It's not uncommon for people to make a few mistakes after adopting a dog, usually during that first month where everything is new and you're both still adjusting. It's easy to get caught up in the excitement, and start to expect too much of your dog, or realize that you have no idea what you're doing, and feel a bit overwhelmed as a result. And that's OK.
As long as you have the basics down, you'll definitely learn as you go along, and your dog will surely adjust. But it never hurts to prepare yourself, know exactly what you're getting into, and try to plan ahead. "The first month is the getting-to-know-you period," Mike Ritland, K9 expert, author, and founder of Team Dog Online, tells Bustle. "However, [it] sets the tone. You're getting to know the dog's temperament and ways, while the dog is getting used to its home ... its new owners. The way you start is the way you finish in terms of dog training and management." So the sooner you can set off on the right foot, the better.
It's also important to be prepared for things to not go your way. "If you end up with a dog that's difficult, it's never too late to make necessary changes for the dog to become your best friend through reinforcement and ongoing training techniques." Oftentimes, it's necessary to take your new BFF to puppy classes, or obedience training. You might also want to reach out to your veterinarian for some tips and tricks, so you can make sure you don't make some of these mistakes during the first month, after you bring home your dog.
Going Straight To The Pet Store
Similarly, don't make the mistake of taking your dog on errands that first day. "So many people adopt a shelter dog and bring it straight to [the pet store]," Fratt says. And while that's understandable — because you're probably looking forward to buying dog dogs, and creating a life together — it's important to wait.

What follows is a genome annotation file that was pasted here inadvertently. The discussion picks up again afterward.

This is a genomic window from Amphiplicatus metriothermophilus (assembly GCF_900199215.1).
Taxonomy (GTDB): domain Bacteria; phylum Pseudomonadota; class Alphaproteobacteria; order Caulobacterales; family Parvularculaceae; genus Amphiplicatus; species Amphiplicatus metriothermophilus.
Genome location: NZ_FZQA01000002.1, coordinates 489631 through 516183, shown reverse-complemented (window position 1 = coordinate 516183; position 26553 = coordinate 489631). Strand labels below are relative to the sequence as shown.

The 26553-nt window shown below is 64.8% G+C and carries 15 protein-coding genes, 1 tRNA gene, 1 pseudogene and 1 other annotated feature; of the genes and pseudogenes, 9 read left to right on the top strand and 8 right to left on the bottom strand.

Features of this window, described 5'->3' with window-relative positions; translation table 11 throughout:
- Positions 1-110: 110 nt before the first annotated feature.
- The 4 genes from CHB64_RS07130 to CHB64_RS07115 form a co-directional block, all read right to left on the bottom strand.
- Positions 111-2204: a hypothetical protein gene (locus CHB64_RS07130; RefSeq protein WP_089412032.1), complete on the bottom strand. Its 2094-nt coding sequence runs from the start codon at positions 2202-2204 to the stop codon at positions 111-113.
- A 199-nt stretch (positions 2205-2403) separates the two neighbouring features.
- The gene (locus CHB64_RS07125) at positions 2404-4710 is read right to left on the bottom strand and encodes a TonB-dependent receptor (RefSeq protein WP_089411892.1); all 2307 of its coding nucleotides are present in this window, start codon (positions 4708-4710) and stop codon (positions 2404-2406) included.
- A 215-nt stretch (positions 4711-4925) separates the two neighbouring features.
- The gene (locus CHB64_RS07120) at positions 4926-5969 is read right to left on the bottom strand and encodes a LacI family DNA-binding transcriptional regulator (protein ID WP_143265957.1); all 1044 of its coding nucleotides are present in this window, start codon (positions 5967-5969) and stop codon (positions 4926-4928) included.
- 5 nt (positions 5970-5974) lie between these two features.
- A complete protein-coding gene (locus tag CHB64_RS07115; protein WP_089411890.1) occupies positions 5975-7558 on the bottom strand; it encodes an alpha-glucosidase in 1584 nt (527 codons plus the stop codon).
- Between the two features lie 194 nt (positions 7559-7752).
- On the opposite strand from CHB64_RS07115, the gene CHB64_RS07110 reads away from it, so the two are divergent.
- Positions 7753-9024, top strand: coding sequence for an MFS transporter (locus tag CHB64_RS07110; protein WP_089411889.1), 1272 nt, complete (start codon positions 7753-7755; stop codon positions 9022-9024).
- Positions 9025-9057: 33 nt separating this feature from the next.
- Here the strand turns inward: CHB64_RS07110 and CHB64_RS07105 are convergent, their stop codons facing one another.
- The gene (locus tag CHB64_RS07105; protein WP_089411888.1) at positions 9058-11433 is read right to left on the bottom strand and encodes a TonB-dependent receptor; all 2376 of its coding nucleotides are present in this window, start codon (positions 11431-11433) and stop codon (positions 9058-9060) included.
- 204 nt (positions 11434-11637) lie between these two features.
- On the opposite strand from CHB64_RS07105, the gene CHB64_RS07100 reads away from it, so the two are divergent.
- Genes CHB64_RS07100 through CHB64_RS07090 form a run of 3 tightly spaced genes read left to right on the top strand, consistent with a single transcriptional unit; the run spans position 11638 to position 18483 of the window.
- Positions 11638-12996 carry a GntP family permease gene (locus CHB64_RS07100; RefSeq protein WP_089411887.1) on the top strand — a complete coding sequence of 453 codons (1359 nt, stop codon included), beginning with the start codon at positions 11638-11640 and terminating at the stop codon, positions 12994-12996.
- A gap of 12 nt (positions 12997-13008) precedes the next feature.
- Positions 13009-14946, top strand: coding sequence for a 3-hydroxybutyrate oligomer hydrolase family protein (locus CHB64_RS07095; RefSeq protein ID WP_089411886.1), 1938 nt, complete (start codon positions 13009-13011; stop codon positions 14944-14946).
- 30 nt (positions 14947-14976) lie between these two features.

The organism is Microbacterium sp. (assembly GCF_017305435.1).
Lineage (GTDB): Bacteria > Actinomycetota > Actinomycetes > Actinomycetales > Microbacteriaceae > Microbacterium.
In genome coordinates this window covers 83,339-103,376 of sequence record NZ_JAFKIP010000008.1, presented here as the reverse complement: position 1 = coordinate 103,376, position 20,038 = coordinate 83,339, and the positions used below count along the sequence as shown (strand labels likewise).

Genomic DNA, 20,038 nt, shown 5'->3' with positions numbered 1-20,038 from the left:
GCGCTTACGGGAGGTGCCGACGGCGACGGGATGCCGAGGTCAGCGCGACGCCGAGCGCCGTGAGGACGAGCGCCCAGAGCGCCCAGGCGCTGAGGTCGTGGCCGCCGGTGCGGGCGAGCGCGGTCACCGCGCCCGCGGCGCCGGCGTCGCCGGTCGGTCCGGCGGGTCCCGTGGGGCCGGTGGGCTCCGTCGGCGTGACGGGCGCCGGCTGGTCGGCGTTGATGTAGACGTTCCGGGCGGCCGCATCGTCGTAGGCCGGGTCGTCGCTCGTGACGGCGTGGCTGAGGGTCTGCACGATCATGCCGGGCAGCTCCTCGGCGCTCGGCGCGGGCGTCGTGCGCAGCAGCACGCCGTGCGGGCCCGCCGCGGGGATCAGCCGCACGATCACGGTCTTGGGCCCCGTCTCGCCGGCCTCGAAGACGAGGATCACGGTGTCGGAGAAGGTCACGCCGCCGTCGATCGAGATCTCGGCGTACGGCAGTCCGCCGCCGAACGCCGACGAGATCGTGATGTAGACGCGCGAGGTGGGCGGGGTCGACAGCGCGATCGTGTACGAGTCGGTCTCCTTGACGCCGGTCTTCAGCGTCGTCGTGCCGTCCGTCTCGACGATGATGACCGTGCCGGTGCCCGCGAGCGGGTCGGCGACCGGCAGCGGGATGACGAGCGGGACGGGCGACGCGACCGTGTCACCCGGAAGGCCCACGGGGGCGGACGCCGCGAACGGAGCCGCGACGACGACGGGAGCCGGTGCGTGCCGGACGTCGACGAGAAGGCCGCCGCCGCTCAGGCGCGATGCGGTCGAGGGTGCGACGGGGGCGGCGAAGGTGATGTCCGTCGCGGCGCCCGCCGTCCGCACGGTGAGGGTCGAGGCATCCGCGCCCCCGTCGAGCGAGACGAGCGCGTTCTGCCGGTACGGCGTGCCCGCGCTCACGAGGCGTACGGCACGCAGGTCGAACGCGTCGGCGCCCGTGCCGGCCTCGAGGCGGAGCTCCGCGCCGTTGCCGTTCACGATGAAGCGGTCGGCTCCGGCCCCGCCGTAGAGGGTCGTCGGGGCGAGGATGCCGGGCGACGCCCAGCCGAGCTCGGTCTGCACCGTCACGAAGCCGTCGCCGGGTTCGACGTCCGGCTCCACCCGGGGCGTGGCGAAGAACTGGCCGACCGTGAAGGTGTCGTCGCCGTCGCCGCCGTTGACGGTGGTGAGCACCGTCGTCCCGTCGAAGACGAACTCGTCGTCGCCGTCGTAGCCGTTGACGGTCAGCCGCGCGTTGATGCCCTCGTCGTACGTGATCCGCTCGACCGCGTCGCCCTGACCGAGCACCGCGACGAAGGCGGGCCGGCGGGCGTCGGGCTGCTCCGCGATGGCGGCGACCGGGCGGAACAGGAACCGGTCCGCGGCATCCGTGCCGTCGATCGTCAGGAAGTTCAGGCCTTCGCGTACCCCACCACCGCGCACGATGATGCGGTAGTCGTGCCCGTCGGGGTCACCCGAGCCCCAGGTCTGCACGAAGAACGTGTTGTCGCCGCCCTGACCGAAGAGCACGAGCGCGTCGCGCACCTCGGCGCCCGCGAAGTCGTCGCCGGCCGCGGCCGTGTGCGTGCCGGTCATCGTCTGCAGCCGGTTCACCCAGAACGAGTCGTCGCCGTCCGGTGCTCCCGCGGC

"Just let your dog adjust," Fratt says. Usually this involves going straight home and letting them get used to their new surroundings.
Not Setting Aside Enough Time To Bond
Plenty of people expect to bond with their dog right away. But it can take time and effort. So, if you can, it may be a good idea to adjust your schedule or take time off from work, so that you can be home with them.
"Owners should assure the have time to take care of the dog, assure their dog's needs are met, and carefully observe the dog in the first month," Ritland says. That way, you can get to know each other, and your dog will learn to trust you — which are all part of the bonding process.
Waiting To Train Them
In order for your dog to be well-behaved — and to keep them safe — you should start teaching five basic commands from day one: sit, stay, down, heel, and recall.
"These five behaviors are the foundation of dog management and training," says Ritland. "Owners should carefully observe their dog's behavior and work to teaching them these must-have behaviors — if the dog is not trained already."
There are plenty of videos online, that you can find with a quick Google search. But it might also be be a good idea to take your dog to a local obedience class or puppy class, and learn directly from an expert.
Not Having The Right Food